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As Chinese guzzle liquid cake, sales soar to a record
Last Updated: 2017-02-06 09:47 | China Daily
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Brewers prepare yellow rice wine at a winery of Yiwu Danxi Wine Industry Co Ltd in Yiwu, Zhejiang province, on March 4, 2015. [Photo provided to China Daily]

Forget beer and wine made from grapes. In China's alcoholic drinks market, it's all about another, equally old boozy beverage.

Yellow rice wine, sometimes known as liquid cake, dates back to the Shang Dynasty (c.16th century-11th century BC) more than 3,000 years ago.

It is the fastest growing mass-market alcoholic drink in China, with sales volume estimated at 8 percent of the total market last year, according to China International Capital Corp Ltd.

The brokerage, known as the Goldman Sachs of China, likes Anhui Kouzi Distillery Co Ltd and Jiangsu Yanghe Brewery Joint-Stock Co Ltd in the broader beverages sector, and highlights the three listed yellow rice wine producers: Zhejiang Guyuelongshan Shaoxing Wine Co Ltd, Kuaijishan Shaoxing Wine Co Ltd and Shanghai Jinfeng Wine Co Ltd.

With beer sales dropping and regular wine and liquor sales growth in 2016 slowing, yellow rice wine is seeing an uptick. It's less alcoholic than the more famous baijiu liquor. It's also seen as nutritious, hence the name liquid cake, as it contains eight types of essential amino acids, CICC analysts note.

Chinese consumers can easily identify the market position of yellow rice wines based on age, production region and taste, while imported grape wines are niche products and lack a clear hierarchical brand system in China, according to CICC analysts.

This leaves yellow rice wine better positioned to capture upgrades in consumption, they say, citing the shift in taste from Anhui's 5-year-old Kouzijiao, which retails for about 80 yuan ($12), to its 6-year-old version that is more than 40 percent more expensive.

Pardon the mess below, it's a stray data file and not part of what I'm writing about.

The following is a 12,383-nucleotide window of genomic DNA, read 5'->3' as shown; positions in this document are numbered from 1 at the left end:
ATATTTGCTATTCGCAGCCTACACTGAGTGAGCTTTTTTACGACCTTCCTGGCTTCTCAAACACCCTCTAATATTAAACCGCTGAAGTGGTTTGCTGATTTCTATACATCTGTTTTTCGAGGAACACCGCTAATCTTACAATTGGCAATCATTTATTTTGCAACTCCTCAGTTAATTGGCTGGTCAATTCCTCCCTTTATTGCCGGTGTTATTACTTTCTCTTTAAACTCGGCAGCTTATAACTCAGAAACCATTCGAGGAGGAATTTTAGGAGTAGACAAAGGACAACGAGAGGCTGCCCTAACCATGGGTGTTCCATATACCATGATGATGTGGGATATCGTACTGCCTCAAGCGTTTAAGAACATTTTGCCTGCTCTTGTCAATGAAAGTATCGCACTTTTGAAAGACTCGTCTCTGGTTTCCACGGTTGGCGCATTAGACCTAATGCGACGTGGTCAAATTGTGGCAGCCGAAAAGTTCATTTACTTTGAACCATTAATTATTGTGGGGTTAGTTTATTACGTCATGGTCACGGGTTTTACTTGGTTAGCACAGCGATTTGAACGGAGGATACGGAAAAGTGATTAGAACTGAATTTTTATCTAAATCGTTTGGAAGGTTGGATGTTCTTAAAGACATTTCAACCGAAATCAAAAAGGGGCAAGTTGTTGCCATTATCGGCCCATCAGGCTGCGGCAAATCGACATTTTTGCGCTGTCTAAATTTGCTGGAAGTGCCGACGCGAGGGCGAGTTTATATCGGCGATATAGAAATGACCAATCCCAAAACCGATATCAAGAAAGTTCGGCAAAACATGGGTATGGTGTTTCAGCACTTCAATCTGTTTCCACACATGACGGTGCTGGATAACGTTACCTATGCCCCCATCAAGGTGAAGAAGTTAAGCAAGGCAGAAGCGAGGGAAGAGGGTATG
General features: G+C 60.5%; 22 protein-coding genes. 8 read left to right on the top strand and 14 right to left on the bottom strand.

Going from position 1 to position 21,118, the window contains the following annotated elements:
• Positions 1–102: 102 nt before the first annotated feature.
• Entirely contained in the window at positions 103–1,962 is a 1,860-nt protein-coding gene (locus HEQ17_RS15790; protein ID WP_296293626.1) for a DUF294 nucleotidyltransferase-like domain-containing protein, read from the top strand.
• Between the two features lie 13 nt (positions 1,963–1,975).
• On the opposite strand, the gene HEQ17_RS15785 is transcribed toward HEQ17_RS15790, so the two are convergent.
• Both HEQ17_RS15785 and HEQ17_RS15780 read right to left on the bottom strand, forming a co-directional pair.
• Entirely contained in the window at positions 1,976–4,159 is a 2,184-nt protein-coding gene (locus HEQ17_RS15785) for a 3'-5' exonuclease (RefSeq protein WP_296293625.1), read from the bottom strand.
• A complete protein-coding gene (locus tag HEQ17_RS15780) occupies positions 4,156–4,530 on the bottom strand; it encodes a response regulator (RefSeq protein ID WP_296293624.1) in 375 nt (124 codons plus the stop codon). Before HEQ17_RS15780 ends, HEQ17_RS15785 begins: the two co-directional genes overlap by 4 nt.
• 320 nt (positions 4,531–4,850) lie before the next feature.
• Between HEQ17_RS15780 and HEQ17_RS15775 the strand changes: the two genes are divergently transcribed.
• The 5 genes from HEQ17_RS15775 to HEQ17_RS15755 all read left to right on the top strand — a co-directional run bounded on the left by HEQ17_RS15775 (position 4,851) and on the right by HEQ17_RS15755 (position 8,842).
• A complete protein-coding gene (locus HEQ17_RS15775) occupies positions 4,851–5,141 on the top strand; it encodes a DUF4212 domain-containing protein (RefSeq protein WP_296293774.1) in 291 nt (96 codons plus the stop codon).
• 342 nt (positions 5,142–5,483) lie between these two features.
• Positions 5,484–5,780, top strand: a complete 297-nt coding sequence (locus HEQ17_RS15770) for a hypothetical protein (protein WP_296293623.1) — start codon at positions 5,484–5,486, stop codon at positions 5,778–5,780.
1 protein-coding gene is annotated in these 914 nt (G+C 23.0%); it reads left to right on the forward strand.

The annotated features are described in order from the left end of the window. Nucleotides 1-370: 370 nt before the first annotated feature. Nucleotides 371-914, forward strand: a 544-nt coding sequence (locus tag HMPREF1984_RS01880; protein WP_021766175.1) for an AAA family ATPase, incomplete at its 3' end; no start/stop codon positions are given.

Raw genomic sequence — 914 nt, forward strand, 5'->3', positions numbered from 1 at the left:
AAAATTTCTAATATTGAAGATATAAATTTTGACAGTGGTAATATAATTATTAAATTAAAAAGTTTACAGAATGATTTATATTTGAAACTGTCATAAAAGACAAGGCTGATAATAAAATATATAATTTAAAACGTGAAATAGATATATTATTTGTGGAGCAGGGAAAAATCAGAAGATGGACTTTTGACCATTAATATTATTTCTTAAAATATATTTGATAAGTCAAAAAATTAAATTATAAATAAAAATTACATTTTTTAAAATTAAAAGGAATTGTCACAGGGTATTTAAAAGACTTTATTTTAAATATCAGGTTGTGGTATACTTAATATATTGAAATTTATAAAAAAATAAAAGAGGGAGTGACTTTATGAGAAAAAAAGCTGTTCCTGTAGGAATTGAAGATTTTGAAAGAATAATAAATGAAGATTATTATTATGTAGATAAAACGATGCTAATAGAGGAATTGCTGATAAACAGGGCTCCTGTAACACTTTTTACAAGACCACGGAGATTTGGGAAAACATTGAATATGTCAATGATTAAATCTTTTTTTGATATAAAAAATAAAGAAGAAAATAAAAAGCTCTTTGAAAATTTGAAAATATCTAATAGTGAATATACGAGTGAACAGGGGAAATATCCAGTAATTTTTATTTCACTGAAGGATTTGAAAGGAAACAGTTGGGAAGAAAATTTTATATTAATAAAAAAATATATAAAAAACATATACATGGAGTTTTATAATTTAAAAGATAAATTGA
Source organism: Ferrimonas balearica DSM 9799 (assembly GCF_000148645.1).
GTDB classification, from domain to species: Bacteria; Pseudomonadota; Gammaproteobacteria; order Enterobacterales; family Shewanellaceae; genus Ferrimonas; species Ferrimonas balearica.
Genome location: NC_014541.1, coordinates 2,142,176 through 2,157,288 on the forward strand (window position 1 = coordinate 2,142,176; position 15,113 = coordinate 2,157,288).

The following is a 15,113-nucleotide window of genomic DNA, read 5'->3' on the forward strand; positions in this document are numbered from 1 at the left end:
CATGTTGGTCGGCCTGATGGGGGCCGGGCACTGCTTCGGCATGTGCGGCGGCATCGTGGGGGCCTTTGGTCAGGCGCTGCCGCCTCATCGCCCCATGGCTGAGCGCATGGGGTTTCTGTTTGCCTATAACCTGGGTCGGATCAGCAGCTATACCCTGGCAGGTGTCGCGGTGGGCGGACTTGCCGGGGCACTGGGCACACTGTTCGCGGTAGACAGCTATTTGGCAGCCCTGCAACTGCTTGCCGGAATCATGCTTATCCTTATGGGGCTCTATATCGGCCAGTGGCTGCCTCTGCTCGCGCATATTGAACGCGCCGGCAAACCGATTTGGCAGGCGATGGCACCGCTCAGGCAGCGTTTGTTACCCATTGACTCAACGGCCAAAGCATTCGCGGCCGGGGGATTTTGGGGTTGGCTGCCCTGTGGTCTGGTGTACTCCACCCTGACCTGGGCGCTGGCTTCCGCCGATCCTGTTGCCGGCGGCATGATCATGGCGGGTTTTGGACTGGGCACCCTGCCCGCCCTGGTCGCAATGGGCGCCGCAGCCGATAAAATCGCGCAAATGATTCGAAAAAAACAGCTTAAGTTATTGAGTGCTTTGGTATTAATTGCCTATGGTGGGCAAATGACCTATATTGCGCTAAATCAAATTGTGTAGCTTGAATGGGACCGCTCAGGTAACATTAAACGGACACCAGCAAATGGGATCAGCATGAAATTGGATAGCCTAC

There's also an expansion at shops selling a greater variety of yellow rice wine, according to CICC analyst Xing Tingzhi and colleagues who penned a 28-page report on what they've dubbed as the arrival of the drink's golden era.

More shop owners are applying for licenses to sell it, and the drink is also enjoying more popularity through internet sales.

The drink, which typically contains less than 20 percent alcohol, is made from water, cereal grains such as rice, sorghum, millet, or wheat and a starter culture.

Shanghai and neighboring Zhejiang province are the heartlands of yellow rice consumption, although growth is picking up elsewhere, according to CICC.

Sales of beer have been hit by more affluent and increasingly sophisticated consumers, analysts add, while wine is slowing after a huge expansion in the early part of this century.

As growth in yellow rice wine consumption increases, there is still room for wine made from grapes in China, they add.

Morgan Stanley analysts said investors were underestimating growth for Treasury Wine Estates Ltd, as a move away from beer and grain liquor boosted earnings at the Australian firm, which has raised prices at its Penfolds Bin range.


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